We’ll soon be headed on our first tent camping adventure as a family of four! While Georgia has had two cabin camping experiences, she’s yet to see what it’s like to be without the comfort of four solid walls. As we prepare, I’m realizing that camping takes a little more planning ahead than our typical travel. Maybe that’s just because of the freqency. I’m sure we’d turn into a well oiled organized machine if we went more often, but I’m definitely finding that lists provide a lot of guidance and help for us.
A nice walk in the woods has it’s place in the hiking world. Tall towering trees, greenery and foliage surrounding you, maybe even a creek or waterfall to gaze at or take a quick dip. Sometimes we want more though. We want an even greater reward for our effort than just the pretty scenery. We long for that light at the end of the tunnel–a gorgeous sweeping view of the landscape giving us more of a perspective of our place here on earth. Viewpoints also often mean you’ve accomplished something big, and that’s extremely satisfying!
This past winter, I set a goal for Bergen (4.5 years at the time) and I (Georgia came along for the ride on my back as well) to hike to the top of Little Si, a smaller neighbor mountain to the larger Mount Si in North Bend, Washington. In order to prep for the journey, we tackled several other trails with viewpoints and similar, but not quite as difficult, terrain and distances, and since then we’ve added a few more hikes with viewpoints to our tally. Consequently, we now have quite a few hikes that we can recommend to other families where your hard work will be rewarded with an amazing view.
One of the many reasons I love hiking as an outdoor activity is because of it’s simplicity. If you can put one foot in front of the other, relatively speaking, you can hike! Passing along this love to our kids has come naturally, and it seems to work particularly well because there really isn’t a lot of stuff involved. We can figure out where we want to go, toss a few things into a daypack, and we’re set for a fun adventure in nature.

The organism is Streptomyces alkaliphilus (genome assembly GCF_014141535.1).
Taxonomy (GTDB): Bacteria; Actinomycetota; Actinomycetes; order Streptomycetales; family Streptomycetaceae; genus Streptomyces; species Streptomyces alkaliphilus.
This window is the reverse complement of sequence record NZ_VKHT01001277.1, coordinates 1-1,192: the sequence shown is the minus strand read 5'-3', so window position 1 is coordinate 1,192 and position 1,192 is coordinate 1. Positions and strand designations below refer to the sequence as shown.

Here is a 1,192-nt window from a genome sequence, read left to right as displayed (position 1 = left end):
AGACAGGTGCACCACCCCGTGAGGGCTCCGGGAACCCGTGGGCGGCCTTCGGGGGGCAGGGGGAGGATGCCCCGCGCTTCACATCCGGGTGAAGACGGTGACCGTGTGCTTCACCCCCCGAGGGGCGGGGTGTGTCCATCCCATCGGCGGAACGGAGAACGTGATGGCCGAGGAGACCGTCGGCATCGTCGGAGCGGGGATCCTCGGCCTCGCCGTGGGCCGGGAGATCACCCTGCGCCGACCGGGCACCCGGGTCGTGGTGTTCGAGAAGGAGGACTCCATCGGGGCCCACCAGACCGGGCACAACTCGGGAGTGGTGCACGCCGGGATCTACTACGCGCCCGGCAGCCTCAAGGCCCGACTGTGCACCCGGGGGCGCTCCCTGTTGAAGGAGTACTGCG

Each season brings it’s own unique characteristics, and thus changes what we might need to brave the elements, though summer is probably the simplest of all. And since there are still plenty of summer days left this year, here’s our round-up of some of the best, and most useful items for kids to explore the outdoors on these hot, sunny days.
When we traveled to Olympia, Washington this past spring, we thought of the trip almost as a staycation. At just over an hour’s drive from our home in Seattle, we could easily visit Olympia as a day trip. Side note: With the exception of stopping at the capitol for just 30 minutes or so on our way home from an Oregon trip, I’d never been to the Olympia! However, with so much to offer families from their amazing children’s museum to the charming downtown with shops and restaurants for everyone to enjoy, we really wanted to spend some quality time in Washington’s capital city.
Luckily we were provided with accommodations that did make us feel at home. The Marriott TownPlace Suites in Olympia is an extended-stay style hotel where all of the rooms have separate living and sleeping areas, and fully equipped kitchens. We only stayed one night at the hotel, but all of the extended-stay amenties makes it such a great option for families, no matter how long you’re there!
I’ve mentioned before how much fun it is for us to adventure along side friends and family. They might add another layer of logistics (and we have to be on our best behavior), but getting to hike with companions makes such a difference in our enjoyment and adds some richness to the experience.
We recently had the pleasure of hiking with my cousin who also lives in the Seattle area, and as I was thinking back and processing the time on the trail with her (and Bergen and Georgia), a hiking tip just popped into my mind: Go with an expert!
Rambling all over Washington State (and beyond), my cousin is an avid hiker, and really knows her stuff. As we trekked along the service road to the overlook we had a goal of making it to, she introduced us to delicious edible berries, matched up conifer cones and fallen leaves to their rightful owner towering above us, and helped us identify wildflowers.
For spring break this year, we added one more lovely cabin to our list of favorite Pacific Northwest Cabins & Yurts. Ike Kinswa State Park is located in Southwest Washington State, and is situated between Mount Rainier (to the north) and Mount St. Helens (to the south).
We chose it for it’s close proximity to our home in Seattle and it’s natural appeal of being set along the confluence of two rivers–so much to outdoor beauty to explore! Plus, we knew that even though we were visiting during spring break, we wouldn’t be dealing with the crowds that can tend to form in the busier summer months. One more benefit came along when we arrived–no cell phone coverage (and of course, no wifi)! It was delightfully refreshing to never have to worry about looking at my email or checking-in on social media. And one more benefit! Staying at state park cabins is very friendly on the budget!